Music with four fingers

Music with four fingers

Lee Hee-ah has not let disability stand in the way of her love of music. We can all learn from her example


Lee Hee-ah performs in Hong Kong.
Lee Hee-ah performs in Hong Kong.
Photo: Edward Wong/SCMP
Playing the piano has been a life-changing experience for Korean Lee Hee-ah. It boosted her confidence and strengthened her belief that "with perseverance, any difficulties can be overcome".

That's because she has only four fingers.

The 27-year-old was born with only two fingers on each hand and without legs below the knees. She started playing the piano at age six as a form of physical therapy.

"My mum encouraged me to play the piano since she thought it could help train the muscles on my fingers," Lee says.

With her severe disabilities, learning to play music was a tough task. And Lee also had to overcome other people's prejudice.

"At first, no piano teacher was willing to teach me. Also, my dad was opposed to the idea since he thought playing the piano would do me more harm than good. At last, my mum, who is a nurse, asked a colleague who knew how to play the piano to teach me," she explains.

But her troubles weren't over yet. Playing complex compositions with only four fingers, instead of the normal 10, was no child's play.

"Because of my disabilities, I have to work extra hard. Every day I have to practise for 10 hours. It's really tough," she says.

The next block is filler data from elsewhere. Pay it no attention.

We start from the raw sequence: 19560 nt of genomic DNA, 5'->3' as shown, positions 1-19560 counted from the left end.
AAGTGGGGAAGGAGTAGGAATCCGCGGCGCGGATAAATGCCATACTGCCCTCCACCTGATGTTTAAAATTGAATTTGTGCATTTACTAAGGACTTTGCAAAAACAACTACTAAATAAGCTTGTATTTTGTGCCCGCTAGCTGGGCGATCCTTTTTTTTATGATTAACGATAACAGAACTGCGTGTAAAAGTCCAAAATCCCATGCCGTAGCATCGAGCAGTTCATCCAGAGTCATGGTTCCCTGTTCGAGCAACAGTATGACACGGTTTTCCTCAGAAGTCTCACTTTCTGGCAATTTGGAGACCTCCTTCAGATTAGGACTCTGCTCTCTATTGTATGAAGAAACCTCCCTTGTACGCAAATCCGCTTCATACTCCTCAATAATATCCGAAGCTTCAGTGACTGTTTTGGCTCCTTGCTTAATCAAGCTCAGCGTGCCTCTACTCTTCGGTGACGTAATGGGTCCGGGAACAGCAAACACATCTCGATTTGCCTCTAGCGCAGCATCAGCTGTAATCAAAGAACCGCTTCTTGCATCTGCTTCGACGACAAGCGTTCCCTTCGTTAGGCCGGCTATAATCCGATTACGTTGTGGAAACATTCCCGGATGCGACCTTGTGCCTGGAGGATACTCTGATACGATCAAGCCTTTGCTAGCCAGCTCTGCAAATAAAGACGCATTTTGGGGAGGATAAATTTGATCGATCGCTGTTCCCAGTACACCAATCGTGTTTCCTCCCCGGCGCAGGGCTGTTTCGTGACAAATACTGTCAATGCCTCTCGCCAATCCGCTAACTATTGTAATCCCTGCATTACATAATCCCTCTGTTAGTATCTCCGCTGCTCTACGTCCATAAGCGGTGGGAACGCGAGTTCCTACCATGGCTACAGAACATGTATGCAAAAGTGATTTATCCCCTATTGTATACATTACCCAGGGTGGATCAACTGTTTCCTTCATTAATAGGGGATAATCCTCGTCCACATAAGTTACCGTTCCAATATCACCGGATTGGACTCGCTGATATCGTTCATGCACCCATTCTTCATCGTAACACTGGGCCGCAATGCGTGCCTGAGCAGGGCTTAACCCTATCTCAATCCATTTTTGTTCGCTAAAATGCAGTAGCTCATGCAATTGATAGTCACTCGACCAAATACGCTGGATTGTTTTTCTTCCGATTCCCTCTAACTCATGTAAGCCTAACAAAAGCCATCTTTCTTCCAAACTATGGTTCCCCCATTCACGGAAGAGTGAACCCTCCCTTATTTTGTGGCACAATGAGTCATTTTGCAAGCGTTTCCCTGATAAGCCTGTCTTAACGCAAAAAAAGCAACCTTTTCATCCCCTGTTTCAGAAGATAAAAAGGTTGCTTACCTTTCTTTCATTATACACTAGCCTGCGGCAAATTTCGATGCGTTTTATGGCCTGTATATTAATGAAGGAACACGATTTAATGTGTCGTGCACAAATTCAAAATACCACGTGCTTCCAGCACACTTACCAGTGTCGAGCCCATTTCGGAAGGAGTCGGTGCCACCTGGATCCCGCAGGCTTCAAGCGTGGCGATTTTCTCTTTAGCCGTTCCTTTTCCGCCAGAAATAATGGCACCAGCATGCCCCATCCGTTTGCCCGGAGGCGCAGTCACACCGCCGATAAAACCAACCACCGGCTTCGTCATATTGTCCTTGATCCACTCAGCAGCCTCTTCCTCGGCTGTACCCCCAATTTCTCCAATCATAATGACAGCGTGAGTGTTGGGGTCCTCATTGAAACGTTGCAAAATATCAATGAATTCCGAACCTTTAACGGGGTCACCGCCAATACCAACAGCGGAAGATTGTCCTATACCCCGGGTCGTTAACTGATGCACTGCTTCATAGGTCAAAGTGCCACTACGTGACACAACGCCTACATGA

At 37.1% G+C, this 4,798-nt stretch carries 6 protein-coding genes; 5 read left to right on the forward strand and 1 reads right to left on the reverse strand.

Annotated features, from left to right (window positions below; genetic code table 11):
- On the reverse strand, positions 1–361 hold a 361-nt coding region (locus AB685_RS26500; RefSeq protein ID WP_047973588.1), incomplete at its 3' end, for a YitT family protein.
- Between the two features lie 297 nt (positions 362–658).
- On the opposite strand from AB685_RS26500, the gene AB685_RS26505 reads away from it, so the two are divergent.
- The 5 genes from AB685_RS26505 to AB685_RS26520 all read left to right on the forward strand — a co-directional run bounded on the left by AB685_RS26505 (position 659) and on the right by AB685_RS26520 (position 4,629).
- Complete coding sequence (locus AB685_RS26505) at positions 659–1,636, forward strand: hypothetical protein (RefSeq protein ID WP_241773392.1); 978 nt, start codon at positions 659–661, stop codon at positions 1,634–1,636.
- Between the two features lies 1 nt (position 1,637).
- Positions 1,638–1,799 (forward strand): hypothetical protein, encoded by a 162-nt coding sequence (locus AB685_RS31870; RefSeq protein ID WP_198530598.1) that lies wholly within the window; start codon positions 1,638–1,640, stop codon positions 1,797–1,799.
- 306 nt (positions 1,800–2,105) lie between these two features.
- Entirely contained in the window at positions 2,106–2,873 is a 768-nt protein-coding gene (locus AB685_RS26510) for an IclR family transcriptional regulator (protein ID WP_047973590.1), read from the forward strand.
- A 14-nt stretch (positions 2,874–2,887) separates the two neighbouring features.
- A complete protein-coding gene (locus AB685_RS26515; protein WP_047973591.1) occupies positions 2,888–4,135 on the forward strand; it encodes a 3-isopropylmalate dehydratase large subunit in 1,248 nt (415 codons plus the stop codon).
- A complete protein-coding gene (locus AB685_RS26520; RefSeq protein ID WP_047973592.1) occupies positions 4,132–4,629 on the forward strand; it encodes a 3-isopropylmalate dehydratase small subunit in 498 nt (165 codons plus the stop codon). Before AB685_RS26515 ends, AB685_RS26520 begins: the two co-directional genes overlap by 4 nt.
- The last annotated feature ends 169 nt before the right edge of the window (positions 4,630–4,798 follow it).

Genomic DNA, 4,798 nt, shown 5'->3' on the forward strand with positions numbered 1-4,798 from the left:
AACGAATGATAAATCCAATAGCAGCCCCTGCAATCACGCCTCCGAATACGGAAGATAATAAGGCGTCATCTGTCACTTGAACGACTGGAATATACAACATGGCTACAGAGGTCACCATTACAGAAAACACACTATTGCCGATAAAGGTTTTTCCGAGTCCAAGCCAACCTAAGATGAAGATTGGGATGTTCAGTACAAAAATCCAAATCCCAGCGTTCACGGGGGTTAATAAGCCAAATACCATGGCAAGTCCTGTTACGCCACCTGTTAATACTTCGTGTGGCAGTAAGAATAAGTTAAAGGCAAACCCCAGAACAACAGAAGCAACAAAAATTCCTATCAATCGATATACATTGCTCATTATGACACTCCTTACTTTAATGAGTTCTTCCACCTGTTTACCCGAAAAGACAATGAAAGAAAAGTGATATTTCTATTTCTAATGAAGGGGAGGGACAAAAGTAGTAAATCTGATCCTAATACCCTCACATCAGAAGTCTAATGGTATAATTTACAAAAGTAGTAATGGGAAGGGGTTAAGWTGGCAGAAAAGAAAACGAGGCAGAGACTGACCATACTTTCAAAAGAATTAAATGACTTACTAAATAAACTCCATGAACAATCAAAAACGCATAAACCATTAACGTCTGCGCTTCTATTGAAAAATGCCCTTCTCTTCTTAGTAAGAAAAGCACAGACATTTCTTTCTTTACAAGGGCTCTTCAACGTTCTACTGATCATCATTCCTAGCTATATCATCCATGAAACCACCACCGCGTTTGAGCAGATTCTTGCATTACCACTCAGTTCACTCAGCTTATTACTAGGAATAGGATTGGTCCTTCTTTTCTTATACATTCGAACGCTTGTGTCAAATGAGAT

But she persisted and is now a professional piano player.

She was in Hong Kong recently to show off her skills to local audiences.

She has been inspired by mainland pianist Lang Lang.

"The way Lang Lang plays is simply fascinating. He's a master at conveying emotions to the audience through his music ... He really inspires me a lot and helps me persevere despite all the difficulties I've faced," Lee says.

Lee rose to fame after winning a number of music contests in her native South Korea.

Then she began touring around the world. But that has brought new problems. With no legs below her knees, she cannot reach down to the pedals of a regular piano.

"I have a set of customised piano pedals which suit my height. Every time I travel, I have to bring them along," Lee notes.

She does not feel, though, that it is inconvenient or troublesome. Rather, she treasures any chance to share her music, and inspirational story, with people around the world.

"I hope that my story can inspire other people, both normal and disabled, and encourage them not to give up easily just because they think they won't be able to achieve certain things," Lee says.

"Have faith in yourself and any difficulties can be overcome".


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